Letter: Federal Aviation Administration’s certified dangerous plan

Federal Highway Administration is funding a dangerous bridge

Editor’s note: Opinions expressed in this letter to the editor are those of the author alone and do not reflect the editorial position of ClarkCountyToday.com

The Federal Aviation Administration’s certification of Boeing’s 737 MAX resulted in two plane crashes and 346 deaths. The FAA issued a $2.5 billion face-saving fine.

Bob Ortblad
Bob Ortblad

In a grim coincidence, the Interstate Bridge Replacement Program (IBR) is asking for $2.5 billion in federal grants to build a dangerous bridge. During the 100-life of its bridge, there will be thousands of crashes and an untold number of injuries and deaths. A 737 software flaw was hidden in a million lines of code. 

The IBR’s I-5 Bridge design flaws are obvious to anyone who has driven across the I-205 Bridge, just upstream. Its grade, curve, rain, wind, and ice make it a perilous crossing. The I-205 Bridge is ranked by Go Save Labs as the nation’s eighth most dangerous accident hotspot. The IBR I-5 Bridge design will be almost twice as steep (4%), have the same weather, antiquated cloverleafs, limited sight distance, a 7% off-ramp to SR-14, and I-205-style curve. Bridge crashes will be frequent and over time injuries and deaths will equal a plane crash.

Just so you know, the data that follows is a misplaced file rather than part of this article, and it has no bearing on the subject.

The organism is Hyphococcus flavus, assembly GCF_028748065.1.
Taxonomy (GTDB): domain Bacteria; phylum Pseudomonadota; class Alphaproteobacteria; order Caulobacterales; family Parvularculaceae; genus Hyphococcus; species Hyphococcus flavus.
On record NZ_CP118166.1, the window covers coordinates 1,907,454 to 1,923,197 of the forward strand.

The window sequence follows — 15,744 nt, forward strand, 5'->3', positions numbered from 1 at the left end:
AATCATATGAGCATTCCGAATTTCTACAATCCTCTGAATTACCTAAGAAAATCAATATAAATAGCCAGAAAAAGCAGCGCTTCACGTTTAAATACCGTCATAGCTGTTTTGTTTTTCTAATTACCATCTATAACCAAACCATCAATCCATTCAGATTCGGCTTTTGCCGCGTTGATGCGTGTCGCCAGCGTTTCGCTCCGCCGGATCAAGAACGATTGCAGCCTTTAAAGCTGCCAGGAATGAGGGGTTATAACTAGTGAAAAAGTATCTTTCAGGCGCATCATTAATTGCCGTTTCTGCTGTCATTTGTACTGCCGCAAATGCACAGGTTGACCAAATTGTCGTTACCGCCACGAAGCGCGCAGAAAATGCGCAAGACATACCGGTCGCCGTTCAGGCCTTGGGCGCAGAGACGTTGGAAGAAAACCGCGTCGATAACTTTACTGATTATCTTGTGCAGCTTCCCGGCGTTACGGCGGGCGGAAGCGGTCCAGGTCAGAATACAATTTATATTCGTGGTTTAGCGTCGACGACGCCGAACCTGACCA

The Federal Highway Administration recently awarded the IBR its first federal grant, $1 million to do a redundant study on liquefaction during an earthquake. Ten years ago the Columbia River Crossing spent $12 million on a dozen geotechnical consultants and $31 million on WSDOT management and geotechnical studies. Continued funding of the IBR by the FWHA should stop until the IBR has a safe design.

The IBR continues to ignore a safer and less costly immersed tunnel alternative.

Bob Ortblad MSCE, MBA

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